Richard Kelly was educated at St. Ignatius College and progressed through Norwood's junior grades before making his senior debut in the 1990 Foundation Cup series. In 1989, he had played 14 games for the Norwood under 17s in their Premiership winning season.
After playing two Foundation Cup games in the 1990 pre-season competition, Kelly spent the rest of the season in the Reserves and under 19s.
He played another two Foundation Cup games in 1991, before missing nearly four months of football with a serious hamstring problem.
It was to be 1992 before Kelly became a regular league footballer, playing 20 games for the year.
He had an excellent season in 1993, finishing third in the best and fairest, behind Stephen Patterson and Scott Burns. He also reached the 50 game milestone, making 28 appearances for the year and was named in the centre in Norwood's Grand Final loss to Woodville-West Torrens.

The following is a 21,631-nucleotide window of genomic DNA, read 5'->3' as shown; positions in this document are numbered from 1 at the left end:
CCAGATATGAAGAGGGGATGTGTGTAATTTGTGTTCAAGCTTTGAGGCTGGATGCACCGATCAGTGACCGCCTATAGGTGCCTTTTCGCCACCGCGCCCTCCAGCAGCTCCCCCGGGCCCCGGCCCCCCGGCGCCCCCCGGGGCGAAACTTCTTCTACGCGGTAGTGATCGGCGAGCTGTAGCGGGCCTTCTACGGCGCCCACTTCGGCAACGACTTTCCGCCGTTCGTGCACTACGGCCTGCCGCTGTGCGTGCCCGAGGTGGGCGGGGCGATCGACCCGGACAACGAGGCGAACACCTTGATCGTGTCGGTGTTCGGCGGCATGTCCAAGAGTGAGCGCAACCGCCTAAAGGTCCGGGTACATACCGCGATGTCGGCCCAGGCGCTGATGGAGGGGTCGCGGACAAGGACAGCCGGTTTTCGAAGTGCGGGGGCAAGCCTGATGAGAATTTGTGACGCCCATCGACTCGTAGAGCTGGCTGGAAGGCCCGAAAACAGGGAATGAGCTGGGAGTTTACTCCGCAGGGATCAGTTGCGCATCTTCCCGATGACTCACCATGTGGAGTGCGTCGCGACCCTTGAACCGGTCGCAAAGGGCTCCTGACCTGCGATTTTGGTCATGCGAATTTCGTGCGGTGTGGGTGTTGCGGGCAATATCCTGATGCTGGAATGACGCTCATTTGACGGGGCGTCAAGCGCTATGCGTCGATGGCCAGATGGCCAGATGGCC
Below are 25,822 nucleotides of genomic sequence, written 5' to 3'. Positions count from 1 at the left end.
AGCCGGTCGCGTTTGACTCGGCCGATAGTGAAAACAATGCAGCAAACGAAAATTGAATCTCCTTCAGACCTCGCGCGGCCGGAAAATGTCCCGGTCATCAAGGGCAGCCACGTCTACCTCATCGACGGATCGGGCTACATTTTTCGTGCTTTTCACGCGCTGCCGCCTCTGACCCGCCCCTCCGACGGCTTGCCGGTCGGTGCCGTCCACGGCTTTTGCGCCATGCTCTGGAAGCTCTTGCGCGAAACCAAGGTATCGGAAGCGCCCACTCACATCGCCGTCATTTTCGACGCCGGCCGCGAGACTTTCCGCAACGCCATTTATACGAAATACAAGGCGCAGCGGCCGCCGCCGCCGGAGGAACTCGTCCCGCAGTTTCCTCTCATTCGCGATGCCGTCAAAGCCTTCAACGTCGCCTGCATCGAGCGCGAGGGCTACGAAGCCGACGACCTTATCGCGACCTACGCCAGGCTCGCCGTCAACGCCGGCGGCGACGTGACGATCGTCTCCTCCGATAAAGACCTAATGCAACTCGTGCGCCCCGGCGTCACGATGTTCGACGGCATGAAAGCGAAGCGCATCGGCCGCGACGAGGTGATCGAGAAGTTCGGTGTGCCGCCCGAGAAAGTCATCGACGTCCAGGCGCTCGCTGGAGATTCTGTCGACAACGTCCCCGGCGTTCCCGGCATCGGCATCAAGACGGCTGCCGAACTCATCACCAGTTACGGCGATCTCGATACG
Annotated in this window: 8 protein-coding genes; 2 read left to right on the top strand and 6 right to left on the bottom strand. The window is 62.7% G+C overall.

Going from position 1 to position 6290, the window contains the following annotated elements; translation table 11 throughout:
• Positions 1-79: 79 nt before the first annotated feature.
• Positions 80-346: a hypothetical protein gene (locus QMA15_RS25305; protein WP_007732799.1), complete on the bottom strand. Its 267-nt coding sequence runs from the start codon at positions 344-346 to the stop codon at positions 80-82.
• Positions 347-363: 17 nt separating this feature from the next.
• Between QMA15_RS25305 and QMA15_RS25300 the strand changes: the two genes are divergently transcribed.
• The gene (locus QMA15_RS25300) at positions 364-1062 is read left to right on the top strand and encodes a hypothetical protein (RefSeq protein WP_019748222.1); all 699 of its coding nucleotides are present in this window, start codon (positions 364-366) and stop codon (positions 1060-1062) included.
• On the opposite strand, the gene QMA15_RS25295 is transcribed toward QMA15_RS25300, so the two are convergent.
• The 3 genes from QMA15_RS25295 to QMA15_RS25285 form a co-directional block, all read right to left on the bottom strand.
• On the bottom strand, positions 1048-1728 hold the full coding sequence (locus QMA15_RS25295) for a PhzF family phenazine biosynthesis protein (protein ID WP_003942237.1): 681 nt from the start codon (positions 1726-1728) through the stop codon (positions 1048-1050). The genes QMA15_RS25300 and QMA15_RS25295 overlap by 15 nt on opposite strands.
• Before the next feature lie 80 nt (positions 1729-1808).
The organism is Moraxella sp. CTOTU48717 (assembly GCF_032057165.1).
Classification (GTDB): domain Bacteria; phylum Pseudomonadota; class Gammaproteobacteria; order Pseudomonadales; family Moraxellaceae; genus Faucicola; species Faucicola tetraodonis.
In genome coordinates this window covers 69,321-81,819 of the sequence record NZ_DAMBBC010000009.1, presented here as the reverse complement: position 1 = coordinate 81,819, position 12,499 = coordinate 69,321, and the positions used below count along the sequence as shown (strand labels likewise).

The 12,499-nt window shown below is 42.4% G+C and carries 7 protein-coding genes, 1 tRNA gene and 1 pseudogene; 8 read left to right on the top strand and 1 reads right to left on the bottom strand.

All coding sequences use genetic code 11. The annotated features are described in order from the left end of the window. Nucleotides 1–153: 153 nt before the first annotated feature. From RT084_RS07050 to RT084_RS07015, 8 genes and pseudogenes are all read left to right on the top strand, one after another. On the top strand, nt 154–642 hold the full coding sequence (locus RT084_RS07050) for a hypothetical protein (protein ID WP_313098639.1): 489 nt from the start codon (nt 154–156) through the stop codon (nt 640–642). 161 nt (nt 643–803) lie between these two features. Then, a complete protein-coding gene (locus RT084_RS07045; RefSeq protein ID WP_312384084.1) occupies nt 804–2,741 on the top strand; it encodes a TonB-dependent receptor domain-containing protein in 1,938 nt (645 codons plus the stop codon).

Creative and strong at ground level, Kelly continued to show consistently good form in 1994. He was named in the back pocket for South Australia's clash against Western Australia at Football Park. Kelly again finished high in the club's best and fairest award despite missing most of the second half of the season through injury. He required a knee reconstruction after damaging the cruciate and lateral ligaments in his left knee.
Unfortunately, he again injured the same knee in round 3 of the 1995 season which resulted in another season-ending knee operation but was able to come back from the serious injuries to play six league games in 1996, and seven in 1997.
Unable to cement a spot in the powerful 1997 Norwood premiership side, Kelly decided to move to Glenelg in 1998. He played another 48 games for the Tigers, winning their best and fairest award in 1999, before injury forced him into early retirement.
He later served on the Norwood Football Club Board from 2011 to 2014.
His older brother Matthew, made 50 appearances for the Redlegs between 1989 and 1993 and Richard, like his brother, also played A Grade cricket for East Torrens.
R Cialini March 2017